Thursday, September 29, 2016

Higher Harder Functions

Higher order functions combinators are at the base of Haskell power, but they can make the code harder to comprehend, so some counter measure should be adopted.

Do-Notation vs Applicative-Notation

{-# LANGUAGE ApplicativeDo #-}
{-# LANGUAGE Arrows             #-}
{-# LANGUAGE DeriveDataTypeable #-}
module Main where
import Control.Applicative
import qualified Data.Attoparsec.Text.Lazy as A
import Data.Char
import Hakyll
main = do putStrLn "A main is mandatory, but not used in practice."

Attoparsec implements a domain specific language (DSL) for describing parsers. This is an example of function using Attoparsec, and the Applicative idiom.

-- | Parse an hexadecimal number like "%A0", and convert to the
--   the corresponding decimal number 10.
--   This function is written using the Applicative class style.
attoHex :: A.Parser Int
attoHex
= toInt <\$> (A.char '%' *> hexDigit) <*> hexDigit
where

hexDigit :: A.Parser Int
hexDigit = (((-) (ord '0')) . ord) <\$> A.choice [A.digit, A.satisfy (A.inClass "A-F")]

toInt x y = x * 16 + y

What is nice in this code? For sure that there are no low level details about the state of the parser, and the code is only a specification of what we want to parse.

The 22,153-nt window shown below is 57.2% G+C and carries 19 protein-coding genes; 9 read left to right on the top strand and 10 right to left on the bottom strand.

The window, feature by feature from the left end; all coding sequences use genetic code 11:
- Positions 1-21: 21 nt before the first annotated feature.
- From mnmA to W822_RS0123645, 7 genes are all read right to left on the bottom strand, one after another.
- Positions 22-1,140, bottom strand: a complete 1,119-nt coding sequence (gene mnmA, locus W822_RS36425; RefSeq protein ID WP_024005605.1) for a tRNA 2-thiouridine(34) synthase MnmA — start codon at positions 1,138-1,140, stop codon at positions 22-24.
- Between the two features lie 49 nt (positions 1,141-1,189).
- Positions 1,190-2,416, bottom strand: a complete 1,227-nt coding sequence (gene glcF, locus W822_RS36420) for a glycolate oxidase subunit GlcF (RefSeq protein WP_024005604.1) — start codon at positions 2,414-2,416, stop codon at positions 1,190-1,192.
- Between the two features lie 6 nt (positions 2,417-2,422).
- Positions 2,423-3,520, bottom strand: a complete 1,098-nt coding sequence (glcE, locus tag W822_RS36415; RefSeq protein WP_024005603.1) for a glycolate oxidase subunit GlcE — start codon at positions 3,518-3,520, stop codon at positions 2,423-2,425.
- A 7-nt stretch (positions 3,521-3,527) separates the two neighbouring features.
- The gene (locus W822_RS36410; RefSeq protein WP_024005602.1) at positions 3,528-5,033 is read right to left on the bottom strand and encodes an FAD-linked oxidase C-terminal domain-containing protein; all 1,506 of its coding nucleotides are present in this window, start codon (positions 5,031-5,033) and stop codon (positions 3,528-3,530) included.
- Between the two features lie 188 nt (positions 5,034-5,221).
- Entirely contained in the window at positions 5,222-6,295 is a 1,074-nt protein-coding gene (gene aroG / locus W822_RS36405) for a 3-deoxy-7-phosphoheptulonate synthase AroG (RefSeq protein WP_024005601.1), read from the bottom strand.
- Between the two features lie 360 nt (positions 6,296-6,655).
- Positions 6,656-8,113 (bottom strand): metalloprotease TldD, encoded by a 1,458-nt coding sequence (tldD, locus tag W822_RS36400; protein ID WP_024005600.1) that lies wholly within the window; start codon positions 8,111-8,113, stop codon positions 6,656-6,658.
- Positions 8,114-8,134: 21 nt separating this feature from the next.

What is not nice in this code? The fact that a novice user must learn some idiomatic use of the Applicative class: toInt <\$> ... *> ... <*>. Is this really necessary?

The same function, written using an ApplicativeDo form is:

attoHex' :: A.Parser Int
attoHex' = do
A.char '%'
x <- hexDigit
y <- hexDigit
return \$ x * 16 + y
where

hexDigit :: A.Parser Int
hexDigit = do
d <- A.choice [A.digit, A.satisfy (A.inClass "A-F")]
return \$ (ord d) - (ord '0')

In this form the arguments of functions are explicit, and the code work-flow is a standard top-down processing. Also the internal function hexDigit is a lot more readable, using explicit arguments, instead of the point-free form.

Higher Order Functions

filter :: (a -> Bool) -> [a] -> [a] is an higher order function accepting another function as argument. Until there are simple functions like filter, it is easy to figure out the final meaning of an expression. When we start combining more complex functions it can become difficult.

Applicative class introduce some non trivial higher order function combinators, generalizing a lot of computation patterns involving parallel computations inside a certain context, with a final composition described by a pure function.

We redefine Maybe, for studying how Applicative instance is supported.

data NMaybe a = NJust a | NNothing
> class  Functor f  where
>   fmap        :: (a -> b) -> f a -> f b

This is the standard instance of Maybe, but defined for NMaybe.

instance  Functor NMaybe  where
fmap _ NNothing       = NNothing
fmap f (NJust a)      = NJust (f a)

Recap this:

> class Functor f => Applicative f where
>   pure :: a -> f a
>   (<*>) :: f (a -> b) -> f a -> f b

In this case the instance definition for NMaybe became

instance Applicative NMaybe where
pure = NJust

pure = NJust is a simple definition, but pure x = NJust x is a little more explicit, because its parameters are explicits.